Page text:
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No, there are blue and gray wire nuts.
 
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Old 09-24-18, 01:03 PM
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Blue and gray are for smaller size



I go with the bottom row!!!!
 
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Old 09-24-18, 01:51 PM
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Look for individual packs of wire nuts of one size per pack. That assortment does not have the sizes you need.
 
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Old 09-24-18, 02:58 PM
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There are also larger blue and grey wire nuts.The

It sounds.like the boxes are way overfilled. A box with 6 neutrals ? I hope it is at least multigang box.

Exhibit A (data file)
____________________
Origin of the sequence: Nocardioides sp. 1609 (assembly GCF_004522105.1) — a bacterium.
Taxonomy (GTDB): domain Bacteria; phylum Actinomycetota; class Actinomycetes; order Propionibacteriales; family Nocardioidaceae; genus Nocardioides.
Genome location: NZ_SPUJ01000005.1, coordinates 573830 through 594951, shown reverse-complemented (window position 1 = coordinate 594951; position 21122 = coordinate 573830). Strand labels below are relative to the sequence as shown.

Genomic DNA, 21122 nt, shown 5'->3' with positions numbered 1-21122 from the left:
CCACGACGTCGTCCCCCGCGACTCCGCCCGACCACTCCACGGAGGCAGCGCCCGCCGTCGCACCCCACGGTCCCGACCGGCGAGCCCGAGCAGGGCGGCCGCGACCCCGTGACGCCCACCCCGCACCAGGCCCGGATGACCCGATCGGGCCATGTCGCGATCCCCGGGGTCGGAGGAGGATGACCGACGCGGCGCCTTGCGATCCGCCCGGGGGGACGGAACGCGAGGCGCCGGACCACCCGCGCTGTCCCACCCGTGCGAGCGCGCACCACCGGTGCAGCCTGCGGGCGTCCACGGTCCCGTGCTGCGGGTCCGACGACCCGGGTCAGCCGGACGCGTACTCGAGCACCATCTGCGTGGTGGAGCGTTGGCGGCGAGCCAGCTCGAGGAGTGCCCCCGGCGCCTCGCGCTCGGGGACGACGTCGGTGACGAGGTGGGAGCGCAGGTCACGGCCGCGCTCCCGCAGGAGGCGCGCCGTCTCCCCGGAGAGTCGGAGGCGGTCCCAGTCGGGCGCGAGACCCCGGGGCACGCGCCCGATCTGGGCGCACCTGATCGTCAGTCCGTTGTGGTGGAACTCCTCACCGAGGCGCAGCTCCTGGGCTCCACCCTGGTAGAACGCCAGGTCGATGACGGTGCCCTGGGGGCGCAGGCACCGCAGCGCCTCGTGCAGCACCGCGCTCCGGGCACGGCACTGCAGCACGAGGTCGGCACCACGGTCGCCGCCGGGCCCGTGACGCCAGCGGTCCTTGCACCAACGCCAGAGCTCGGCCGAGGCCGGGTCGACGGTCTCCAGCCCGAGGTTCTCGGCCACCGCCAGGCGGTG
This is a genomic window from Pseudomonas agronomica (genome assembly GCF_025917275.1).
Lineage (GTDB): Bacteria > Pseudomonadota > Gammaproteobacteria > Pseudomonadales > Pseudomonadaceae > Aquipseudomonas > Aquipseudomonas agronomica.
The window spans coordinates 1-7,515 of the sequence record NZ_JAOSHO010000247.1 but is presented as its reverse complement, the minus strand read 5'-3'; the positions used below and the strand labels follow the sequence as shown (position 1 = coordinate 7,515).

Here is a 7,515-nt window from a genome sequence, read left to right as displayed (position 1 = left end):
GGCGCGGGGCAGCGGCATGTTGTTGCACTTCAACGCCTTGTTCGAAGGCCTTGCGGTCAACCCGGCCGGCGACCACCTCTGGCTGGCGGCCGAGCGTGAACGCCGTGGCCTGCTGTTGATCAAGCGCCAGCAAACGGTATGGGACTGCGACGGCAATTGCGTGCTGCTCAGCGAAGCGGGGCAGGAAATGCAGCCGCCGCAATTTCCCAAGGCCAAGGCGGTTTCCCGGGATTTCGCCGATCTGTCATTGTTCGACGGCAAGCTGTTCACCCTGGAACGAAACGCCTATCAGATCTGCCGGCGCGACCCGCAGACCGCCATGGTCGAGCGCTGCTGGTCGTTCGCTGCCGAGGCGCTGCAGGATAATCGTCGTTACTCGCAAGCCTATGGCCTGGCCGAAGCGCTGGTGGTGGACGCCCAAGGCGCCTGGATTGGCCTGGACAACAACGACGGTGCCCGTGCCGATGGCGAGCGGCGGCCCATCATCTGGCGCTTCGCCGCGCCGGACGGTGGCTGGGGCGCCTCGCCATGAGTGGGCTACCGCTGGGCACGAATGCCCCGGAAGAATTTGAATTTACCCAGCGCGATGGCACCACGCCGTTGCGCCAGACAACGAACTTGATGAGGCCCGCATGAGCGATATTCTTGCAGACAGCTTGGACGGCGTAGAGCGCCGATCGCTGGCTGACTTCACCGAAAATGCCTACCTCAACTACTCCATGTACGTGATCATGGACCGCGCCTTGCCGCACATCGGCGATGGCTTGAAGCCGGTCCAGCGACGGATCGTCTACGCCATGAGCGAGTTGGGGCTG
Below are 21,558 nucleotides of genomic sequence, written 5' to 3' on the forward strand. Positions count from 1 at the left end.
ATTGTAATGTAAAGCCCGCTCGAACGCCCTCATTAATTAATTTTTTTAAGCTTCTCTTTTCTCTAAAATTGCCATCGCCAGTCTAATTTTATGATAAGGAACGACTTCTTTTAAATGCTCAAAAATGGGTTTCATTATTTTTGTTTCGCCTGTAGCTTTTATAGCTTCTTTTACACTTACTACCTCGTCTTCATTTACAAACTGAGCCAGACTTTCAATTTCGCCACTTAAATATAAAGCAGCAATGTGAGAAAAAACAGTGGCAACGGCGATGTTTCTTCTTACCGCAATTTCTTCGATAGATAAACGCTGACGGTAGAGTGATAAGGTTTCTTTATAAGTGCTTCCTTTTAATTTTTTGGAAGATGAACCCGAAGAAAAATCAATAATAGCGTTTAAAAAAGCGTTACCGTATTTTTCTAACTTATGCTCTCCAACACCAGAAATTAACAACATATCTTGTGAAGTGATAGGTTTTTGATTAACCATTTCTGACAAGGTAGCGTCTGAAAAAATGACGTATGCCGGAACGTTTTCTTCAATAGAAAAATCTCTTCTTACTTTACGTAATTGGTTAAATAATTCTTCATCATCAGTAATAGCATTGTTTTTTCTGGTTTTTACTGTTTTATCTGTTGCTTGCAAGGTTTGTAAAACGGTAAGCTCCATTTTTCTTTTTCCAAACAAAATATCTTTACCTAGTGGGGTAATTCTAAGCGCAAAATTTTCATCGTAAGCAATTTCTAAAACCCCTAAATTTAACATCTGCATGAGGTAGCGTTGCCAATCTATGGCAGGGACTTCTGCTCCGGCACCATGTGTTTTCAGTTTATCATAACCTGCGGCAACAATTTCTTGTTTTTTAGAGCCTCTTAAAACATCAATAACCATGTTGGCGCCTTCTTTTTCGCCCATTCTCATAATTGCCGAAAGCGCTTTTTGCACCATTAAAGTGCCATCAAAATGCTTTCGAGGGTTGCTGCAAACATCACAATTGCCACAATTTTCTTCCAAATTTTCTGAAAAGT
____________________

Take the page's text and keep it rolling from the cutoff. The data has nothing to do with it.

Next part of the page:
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Old 09-25-18, 09:42 AM
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No kidding! Want to hear the kicker? It's a brand new house!! I should of been on top of things and required deep boxes all over the house. Let's say 50 boxes what would of been the difference in price between a regular metal box and a deep metal box? 75 cents per?
I went to HD and found the big blue ones in small bags.

I also bought some push-in connectors
https://www.google.ca/search?q=push+...w=1958&bih=927

What's the option when you need to put a deep device like a GFCI or smart dimmers in a regular metal box?

I think those push-ins might help if they are against on it's top against the back of the box. Otherwise new house and no option for smart dimmers.
 
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Old 09-25-18, 02:14 PM
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There are bigger wire nuts that are actually lugs. They are brass and and you tighten them by tightening the lugs with a wrench. Then you screw on the plastic wire nut.
 
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Old 09-25-18, 04:39 PM